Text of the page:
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Water and Innovation

| On 26, May 2010

Jack Hipple

Do any of you use water in your processes? Why? How much? Most likely it’s to cool something or to dilute something. Clean water is becoming more precious all the time as a Florida resident such as myself can testify. Though we are surrounded by “water”, it’s salty seawater and unusable for drinking or most crop irrigation. In fact, Tampa, FL has just (finally, after a year long struggle) brought on stream the country’s largest water desalinization plant, supplying 10% of our county’s water supply. This water is far more costly than the ground water typically used, but its raw material source is reliable.


Water (fresh water) is not going to become any cheaper. All the inexpensive sources such as dams and lakes are, for the most part, already committed. When a resource, whether it be water, energy, or air, becomes scarce, the processes that rely upon it bvecome very expensive and ultimately unstainable. An interesting book that I purchase every other year or so, Vital Signs,2010, published by the Worldwatch Institute, has a number of very concise graphs and summaries of the world’s resource use. One of these that caught my eye was a table (p44) showing the water required to produce selected foods, in cubic meters of water/ton of foodstuff:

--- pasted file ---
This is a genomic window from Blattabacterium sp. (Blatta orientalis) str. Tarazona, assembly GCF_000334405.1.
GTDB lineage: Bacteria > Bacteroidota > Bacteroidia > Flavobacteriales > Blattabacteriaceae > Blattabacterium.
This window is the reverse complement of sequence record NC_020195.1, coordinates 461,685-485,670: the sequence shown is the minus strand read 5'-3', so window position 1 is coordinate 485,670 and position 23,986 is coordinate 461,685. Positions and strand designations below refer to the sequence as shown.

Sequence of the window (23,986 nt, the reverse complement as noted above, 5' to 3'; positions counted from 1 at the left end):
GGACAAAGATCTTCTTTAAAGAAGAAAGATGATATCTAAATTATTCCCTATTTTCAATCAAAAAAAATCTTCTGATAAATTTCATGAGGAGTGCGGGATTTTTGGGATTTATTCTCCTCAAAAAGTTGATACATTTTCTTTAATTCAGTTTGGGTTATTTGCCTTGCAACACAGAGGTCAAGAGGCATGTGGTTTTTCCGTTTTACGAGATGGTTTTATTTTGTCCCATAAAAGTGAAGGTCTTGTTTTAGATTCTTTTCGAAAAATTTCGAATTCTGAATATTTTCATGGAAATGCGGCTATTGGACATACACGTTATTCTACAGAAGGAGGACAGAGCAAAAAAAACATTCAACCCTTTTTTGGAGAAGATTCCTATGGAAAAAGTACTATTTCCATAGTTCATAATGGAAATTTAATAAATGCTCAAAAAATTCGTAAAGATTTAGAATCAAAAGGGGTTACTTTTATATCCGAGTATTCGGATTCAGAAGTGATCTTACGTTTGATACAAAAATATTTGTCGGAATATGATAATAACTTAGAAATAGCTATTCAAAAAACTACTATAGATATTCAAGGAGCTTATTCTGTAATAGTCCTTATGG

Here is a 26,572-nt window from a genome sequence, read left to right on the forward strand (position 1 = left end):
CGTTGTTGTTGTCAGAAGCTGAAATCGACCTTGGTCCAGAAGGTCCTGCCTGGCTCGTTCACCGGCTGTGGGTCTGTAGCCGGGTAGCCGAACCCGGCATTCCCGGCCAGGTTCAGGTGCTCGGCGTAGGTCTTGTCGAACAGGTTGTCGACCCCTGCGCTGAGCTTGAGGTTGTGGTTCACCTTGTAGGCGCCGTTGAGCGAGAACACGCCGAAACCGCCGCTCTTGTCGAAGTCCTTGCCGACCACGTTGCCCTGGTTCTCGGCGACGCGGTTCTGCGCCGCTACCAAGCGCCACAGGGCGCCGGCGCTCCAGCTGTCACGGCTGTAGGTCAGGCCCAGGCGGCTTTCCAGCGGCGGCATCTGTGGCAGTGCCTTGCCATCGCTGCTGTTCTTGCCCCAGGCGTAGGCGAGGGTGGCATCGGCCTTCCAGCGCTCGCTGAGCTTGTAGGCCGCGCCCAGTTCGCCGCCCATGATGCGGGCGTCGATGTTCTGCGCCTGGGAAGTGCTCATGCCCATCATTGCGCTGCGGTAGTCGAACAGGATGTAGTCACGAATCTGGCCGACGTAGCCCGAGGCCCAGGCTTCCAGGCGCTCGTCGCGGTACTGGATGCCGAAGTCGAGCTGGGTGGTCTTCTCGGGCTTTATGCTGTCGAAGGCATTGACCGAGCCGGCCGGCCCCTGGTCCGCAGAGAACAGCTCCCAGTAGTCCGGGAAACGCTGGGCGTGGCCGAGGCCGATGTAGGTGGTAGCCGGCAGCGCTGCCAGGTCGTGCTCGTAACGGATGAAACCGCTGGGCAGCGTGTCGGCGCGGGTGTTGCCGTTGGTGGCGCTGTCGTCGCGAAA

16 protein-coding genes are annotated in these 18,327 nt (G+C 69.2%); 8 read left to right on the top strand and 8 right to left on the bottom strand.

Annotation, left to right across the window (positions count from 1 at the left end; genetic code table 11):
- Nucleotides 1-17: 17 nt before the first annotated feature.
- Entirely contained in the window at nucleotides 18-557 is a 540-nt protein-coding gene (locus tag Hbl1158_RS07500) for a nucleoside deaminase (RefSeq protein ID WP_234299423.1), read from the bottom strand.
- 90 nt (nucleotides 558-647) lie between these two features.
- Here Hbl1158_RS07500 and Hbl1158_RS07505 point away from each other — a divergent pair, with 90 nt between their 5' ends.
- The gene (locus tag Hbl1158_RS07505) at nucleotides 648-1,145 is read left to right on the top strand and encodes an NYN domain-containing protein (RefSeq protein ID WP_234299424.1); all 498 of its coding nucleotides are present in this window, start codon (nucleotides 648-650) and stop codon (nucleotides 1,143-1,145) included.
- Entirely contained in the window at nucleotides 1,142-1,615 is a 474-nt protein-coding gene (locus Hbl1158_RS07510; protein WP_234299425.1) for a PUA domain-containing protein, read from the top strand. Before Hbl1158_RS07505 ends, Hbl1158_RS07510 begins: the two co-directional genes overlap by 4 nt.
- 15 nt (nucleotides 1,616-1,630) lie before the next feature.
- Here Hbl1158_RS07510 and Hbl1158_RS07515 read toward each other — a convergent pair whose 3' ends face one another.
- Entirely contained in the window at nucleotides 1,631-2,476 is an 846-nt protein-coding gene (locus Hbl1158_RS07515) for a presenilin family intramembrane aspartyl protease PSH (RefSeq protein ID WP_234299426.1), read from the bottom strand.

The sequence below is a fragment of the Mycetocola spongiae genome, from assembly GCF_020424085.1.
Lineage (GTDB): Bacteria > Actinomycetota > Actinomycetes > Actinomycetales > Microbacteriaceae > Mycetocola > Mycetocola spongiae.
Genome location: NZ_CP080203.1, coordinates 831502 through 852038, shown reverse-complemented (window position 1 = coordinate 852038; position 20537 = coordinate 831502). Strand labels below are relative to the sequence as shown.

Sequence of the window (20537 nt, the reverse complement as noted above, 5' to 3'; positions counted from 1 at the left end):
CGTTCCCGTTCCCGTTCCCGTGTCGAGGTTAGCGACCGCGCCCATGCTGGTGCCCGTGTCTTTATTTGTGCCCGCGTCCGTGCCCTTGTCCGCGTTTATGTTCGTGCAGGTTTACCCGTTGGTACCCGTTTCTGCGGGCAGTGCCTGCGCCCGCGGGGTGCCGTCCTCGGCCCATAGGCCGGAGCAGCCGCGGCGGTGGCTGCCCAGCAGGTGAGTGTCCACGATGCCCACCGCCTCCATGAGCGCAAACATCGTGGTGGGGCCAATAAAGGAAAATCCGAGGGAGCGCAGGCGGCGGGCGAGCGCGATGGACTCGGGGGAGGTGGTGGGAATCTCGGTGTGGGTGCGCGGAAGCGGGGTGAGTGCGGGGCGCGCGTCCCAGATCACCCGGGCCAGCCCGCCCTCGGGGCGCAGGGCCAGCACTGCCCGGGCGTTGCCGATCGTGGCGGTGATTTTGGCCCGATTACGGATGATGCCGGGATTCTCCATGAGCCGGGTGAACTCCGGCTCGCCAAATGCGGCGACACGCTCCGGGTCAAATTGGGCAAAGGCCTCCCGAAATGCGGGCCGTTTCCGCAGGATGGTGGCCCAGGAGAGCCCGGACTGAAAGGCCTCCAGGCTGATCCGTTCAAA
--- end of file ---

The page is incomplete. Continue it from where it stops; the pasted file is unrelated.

Beef 13,500


Pork 4,800


Poultry 4,100


Soybean 2,750


Eggs 2,700


Rice 1,400


Wheat 1,160


Milk 780


Now, I was aware of some of these discrepancies, but not to the degree that I see here. If we’re in the innovation business, what does this tell us? First, there will be a crying need for more efficient and effective means of desalinating water, treating brackish water, and recycling used water. This will not be easy since fundamental thermodynamics tells us that water wants to be with salt and it will always cost energy to separate the two.


But more importantly, where do these numbers say that we should focus our food research efforts? Soybeans and eggs are both sources of protein, just like beef, but use 1/5 as much water. The opportunity to make these foodstuffs more palatable to meat eaters is clear. We have seen some of this over the years in the form of soy burgers.


Right next to this chart is another chart showing the water consumption by various energy types:


Solar .0001


Wind .0001


Gas 1.0


Coal 2.0


Nuclear 2.5


Oil 4.0


Hydropower 68


Biofuels (current) 178


More interesting data. Wind and solar have continuity and power density limitations and hydropower is limited by natural locations (and is for the most part already used), but the driving force for natural gas is very clear as well as the tremendous incentive to increase the power density of solar power. Processes that use energy that is both readily available and not as highly dependent upon water as a resource to make and use will have a natural long term advantage.


It’s amazing what two simple charts can tell us about where to focus our innovation energy in the water and energy areas.


Comments are welcome!